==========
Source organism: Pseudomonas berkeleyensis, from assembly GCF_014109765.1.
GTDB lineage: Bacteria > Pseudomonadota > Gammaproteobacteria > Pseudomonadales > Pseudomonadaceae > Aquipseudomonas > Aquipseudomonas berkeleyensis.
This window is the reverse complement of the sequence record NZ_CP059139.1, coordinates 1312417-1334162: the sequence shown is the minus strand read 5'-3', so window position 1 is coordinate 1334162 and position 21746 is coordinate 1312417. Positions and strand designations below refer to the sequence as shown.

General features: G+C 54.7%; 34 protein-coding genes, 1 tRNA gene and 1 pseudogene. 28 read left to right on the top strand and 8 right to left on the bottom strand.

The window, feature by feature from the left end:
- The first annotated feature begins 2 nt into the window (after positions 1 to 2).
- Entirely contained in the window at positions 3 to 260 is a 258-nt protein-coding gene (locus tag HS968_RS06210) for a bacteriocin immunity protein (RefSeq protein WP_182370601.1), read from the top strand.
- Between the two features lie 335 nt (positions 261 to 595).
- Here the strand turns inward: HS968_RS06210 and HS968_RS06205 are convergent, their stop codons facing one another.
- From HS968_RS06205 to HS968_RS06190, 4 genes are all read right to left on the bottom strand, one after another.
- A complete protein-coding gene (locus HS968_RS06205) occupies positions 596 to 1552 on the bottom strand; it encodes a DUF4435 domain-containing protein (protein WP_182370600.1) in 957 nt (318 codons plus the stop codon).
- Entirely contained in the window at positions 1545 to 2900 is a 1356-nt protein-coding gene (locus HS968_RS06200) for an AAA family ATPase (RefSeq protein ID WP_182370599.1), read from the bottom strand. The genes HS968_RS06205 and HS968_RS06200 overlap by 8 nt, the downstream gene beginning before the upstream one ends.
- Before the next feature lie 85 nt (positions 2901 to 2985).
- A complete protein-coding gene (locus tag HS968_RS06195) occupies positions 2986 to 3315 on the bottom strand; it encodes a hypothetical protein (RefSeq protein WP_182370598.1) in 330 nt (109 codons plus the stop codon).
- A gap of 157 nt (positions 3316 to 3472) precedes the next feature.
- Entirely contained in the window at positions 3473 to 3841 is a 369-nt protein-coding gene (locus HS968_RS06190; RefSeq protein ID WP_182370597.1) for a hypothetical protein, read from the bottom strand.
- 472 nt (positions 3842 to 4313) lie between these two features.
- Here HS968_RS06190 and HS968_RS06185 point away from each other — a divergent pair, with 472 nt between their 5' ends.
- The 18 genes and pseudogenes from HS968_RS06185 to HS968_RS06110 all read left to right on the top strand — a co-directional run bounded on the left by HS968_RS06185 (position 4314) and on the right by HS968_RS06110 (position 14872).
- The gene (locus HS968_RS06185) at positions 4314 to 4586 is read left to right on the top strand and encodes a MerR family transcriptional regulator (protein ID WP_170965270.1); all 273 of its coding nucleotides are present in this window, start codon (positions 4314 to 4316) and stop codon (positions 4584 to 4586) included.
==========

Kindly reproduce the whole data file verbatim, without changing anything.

Source organism: Pseudomonas berkeleyensis, from assembly GCF_014109765.1.
GTDB lineage: Bacteria > Pseudomonadota > Gammaproteobacteria > Pseudomonadales > Pseudomonadaceae > Aquipseudomonas > Aquipseudomonas berkeleyensis.
This window is the reverse complement of the sequence record NZ_CP059139.1, coordinates 1312417-1334162: the sequence shown is the minus strand read 5'-3', so window position 1 is coordinate 1334162 and position 21746 is coordinate 1312417. Positions and strand designations below refer to the sequence as shown.

General features: G+C 54.7%; 34 protein-coding genes, 1 tRNA gene and 1 pseudogene. 28 read left to right on the top strand and 8 right to left on the bottom strand.

The window, feature by feature from the left end:
- The first annotated feature begins 2 nt into the window (after positions 1 to 2).
- Entirely contained in the window at positions 3 to 260 is a 258-nt protein-coding gene (locus tag HS968_RS06210) for a bacteriocin immunity protein (RefSeq protein WP_182370601.1), read from the top strand.
- Between the two features lie 335 nt (positions 261 to 595).
- Here the strand turns inward: HS968_RS06210 and HS968_RS06205 are convergent, their stop codons facing one another.
- From HS968_RS06205 to HS968_RS06190, 4 genes are all read right to left on the bottom strand, one after another.
- A complete protein-coding gene (locus HS968_RS06205) occupies positions 596 to 1552 on the bottom strand; it encodes a DUF4435 domain-containing protein (protein WP_182370600.1) in 957 nt (318 codons plus the stop codon).
- Entirely contained in the window at positions 1545 to 2900 is a 1356-nt protein-coding gene (locus HS968_RS06200) for an AAA family ATPase (RefSeq protein ID WP_182370599.1), read from the bottom strand. The genes HS968_RS06205 and HS968_RS06200 overlap by 8 nt, the downstream gene beginning before the upstream one ends.
- Before the next feature lie 85 nt (positions 2901 to 2985).
- A complete protein-coding gene (locus tag HS968_RS06195) occupies positions 2986 to 3315 on the bottom strand; it encodes a hypothetical protein (RefSeq protein WP_182370598.1) in 330 nt (109 codons plus the stop codon).
- A gap of 157 nt (positions 3316 to 3472) precedes the next feature.
- Entirely contained in the window at positions 3473 to 3841 is a 369-nt protein-coding gene (locus HS968_RS06190; RefSeq protein ID WP_182370597.1) for a hypothetical protein, read from the bottom strand.
- 472 nt (positions 3842 to 4313) lie between these two features.
- Here HS968_RS06190 and HS968_RS06185 point away from each other — a divergent pair, with 472 nt between their 5' ends.
- The 18 genes and pseudogenes from HS968_RS06185 to HS968_RS06110 all read left to right on the top strand — a co-directional run bounded on the left by HS968_RS06185 (position 4314) and on the right by HS968_RS06110 (position 14872).
- The gene (locus HS968_RS06185) at positions 4314 to 4586 is read left to right on the top strand and encodes a MerR family transcriptional regulator (protein ID WP_170965270.1); all 273 of its coding nucleotides are present in this window, start codon (positions 4314 to 4316) and stop codon (positions 4584 to 4586) included.